So, over the next few days I cleaned my beyond disgusting house and unpacked. The former volunteer (Jesse) left over a year ago and no one had been in the house since so it was really dirty and full of creepy crawly friends. There was even a dead lizard in my sink (don’t worry…I took a picture to capture the moment). I went to Dschang to purchase some essentials and some things to make the house a little more homey – a stove, gas can, kitchen supplies, sheets, some rugs, etc. It is looking a lot better now and I am getting used to it, although at night it is still really creepy because there is not a lot of light and I kind of feel like I live in a garage because the floors are all cement. My dad will be proud that I successfully hooked up my stove and fixed my toilet that wouldn’t flush all by myself…it was bound to happen that some of that engineering would rub off. Everyone in the town has been really nice and inviting, they all say “you are welcome, you are welcome” whenever I meet a new person. Although the little kids just yell “White man! White man!” whenever I walk by. I am the only white person in the town and I guess I’m kind of spectacle whenever I walk into town. It is getting better as I meet people and the village gets used to seeing me around and it is not so new anymore. I am not the first volunteer to have come here…Jesse was here for 2 years a year ago before me. I like to call him “the ghost of Jesse” because I have never met him but I hear all of these crazy stories about. The Lewoh-ans loved him because he could speak Pidgin and their native language fluently, they even made him a noble in the town. Let’s just say, I have a lot to live up to.
I am almost finished with my first week of real Cameroonian teaching. I am teaching 10 hours of Computer Sciences to all different levels and 3 hours of Biology to Form 2 (~ 11 yrs old but some are older because they are behind). I really did not want to teach Computers because I came here as a Science teacher, but the school really needed a computer teacher and no one else had experience with computers. They are getting 5 computers mid-September (theoretically), so hopefully the students will be able to get a little practical experience. The office JUST got their first computer the same week I moved in and I helped them install the printer. They just thought I was amazing after I got it working and were so happy I was here. That made me feel good and useful but honestly…I’m a little nervous about teaching computers to hundreds of students with only 5 computers (that haven’t even arrived yet). Every student is not going to get a lot of time on the computers because there are just too many students and too little resources. I mean there is only so far you can go with a chalk and chalkboard talking about computers. It would make things so much easier if they could see what I was talking about as I was explaining…but alas, you’ve got to work with what you’ve got. My Biology class is enormous and growing everyday. Right now there are about 60 kids and it is only the first week (as the weeks go by, more and more students start to come back to school but right now a lot of them are still working on the farms). Because it is a big class, they disturb a lot and I am trying to work on my mean teacher attitude but let’s face it – I’m just not very intimidating. I haven’t had to send anyone out of class yet, but I’m sure it’s coming. The schedule for this first week was really disorganized…there basically wasn’t a schedule and they just said to go to any one of the classes and teach and when you are finished, find another class to teach. It was ridiculous. Hopefully next week will be better when they have finished the time table. I’m not really sure why they can’t do the time table before school starts. I think it’s because all the teachers aren’t here so they don’t know what subjects they have teachers for and such. They really need to enforce that the teachers need to be here before the first day of school so that the time table can be finished and a schedule can be made before the first day of school. This is the way they have done it for years and years and I guess the staff is just used to the chaos on the first week.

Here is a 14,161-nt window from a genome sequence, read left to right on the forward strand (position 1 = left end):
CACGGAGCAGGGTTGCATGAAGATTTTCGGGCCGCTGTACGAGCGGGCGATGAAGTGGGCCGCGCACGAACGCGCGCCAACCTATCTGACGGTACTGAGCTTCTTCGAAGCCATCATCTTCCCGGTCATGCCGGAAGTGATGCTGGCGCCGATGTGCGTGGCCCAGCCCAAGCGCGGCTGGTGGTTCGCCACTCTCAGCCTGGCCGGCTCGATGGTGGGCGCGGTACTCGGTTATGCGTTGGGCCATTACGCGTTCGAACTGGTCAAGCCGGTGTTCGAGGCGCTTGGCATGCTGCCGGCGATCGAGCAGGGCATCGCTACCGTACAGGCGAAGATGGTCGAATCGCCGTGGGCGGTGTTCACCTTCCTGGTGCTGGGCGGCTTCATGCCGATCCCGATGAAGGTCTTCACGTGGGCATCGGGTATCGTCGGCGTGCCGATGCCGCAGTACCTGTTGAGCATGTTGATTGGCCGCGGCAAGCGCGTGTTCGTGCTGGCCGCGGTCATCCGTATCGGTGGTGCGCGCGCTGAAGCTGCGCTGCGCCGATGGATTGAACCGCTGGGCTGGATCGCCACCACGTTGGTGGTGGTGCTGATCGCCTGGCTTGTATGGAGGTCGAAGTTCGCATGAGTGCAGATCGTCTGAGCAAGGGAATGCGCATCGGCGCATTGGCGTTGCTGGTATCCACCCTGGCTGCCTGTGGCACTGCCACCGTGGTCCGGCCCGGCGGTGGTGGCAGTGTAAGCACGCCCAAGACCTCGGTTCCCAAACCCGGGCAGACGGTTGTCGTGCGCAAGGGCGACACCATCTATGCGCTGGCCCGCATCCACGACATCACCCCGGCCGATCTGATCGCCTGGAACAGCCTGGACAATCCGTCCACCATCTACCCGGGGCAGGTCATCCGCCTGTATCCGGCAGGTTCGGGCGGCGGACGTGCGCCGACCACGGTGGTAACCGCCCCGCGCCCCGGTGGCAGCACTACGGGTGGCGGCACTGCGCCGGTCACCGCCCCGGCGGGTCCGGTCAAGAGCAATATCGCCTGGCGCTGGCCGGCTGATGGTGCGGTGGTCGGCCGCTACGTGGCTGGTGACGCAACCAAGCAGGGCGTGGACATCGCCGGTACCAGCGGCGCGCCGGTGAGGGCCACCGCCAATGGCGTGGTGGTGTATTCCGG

Anyways, I have been at post for a little over 2 weeks and I have never felt more like I was on an emotional rollercoaster. Some days I am so completely happy I am here and totally taken aback by the beauty of this country and other days I can’t believe I agreed to live in Africa for 2 years. Living alone has definitely been a hard adjustment. I have always had roommates, I have never truly lived alone before and it is very different. After every little noise at night, I think someone is breaking in and I am not sleeping very well yet. I like cooking for myself but I don’t like not always having someone to share a meal with. I’m sure it will get better once I make some good friends in the village but right now it is very strange. Living alone in Africa does leave you with a lot of free time though. I have been reading a lot and going on little hikes…that part I really enjoy. I also see some projects on the horizon that I want to get involved in. After I get settled in more and actually feel like I am living here, I think the rollercoaster will become less bumpy.

Well, I’m off to wash my laundry out of a bucket. I love all of you and miss you!


PS: I will try to be better about updating this thing now that I have more time…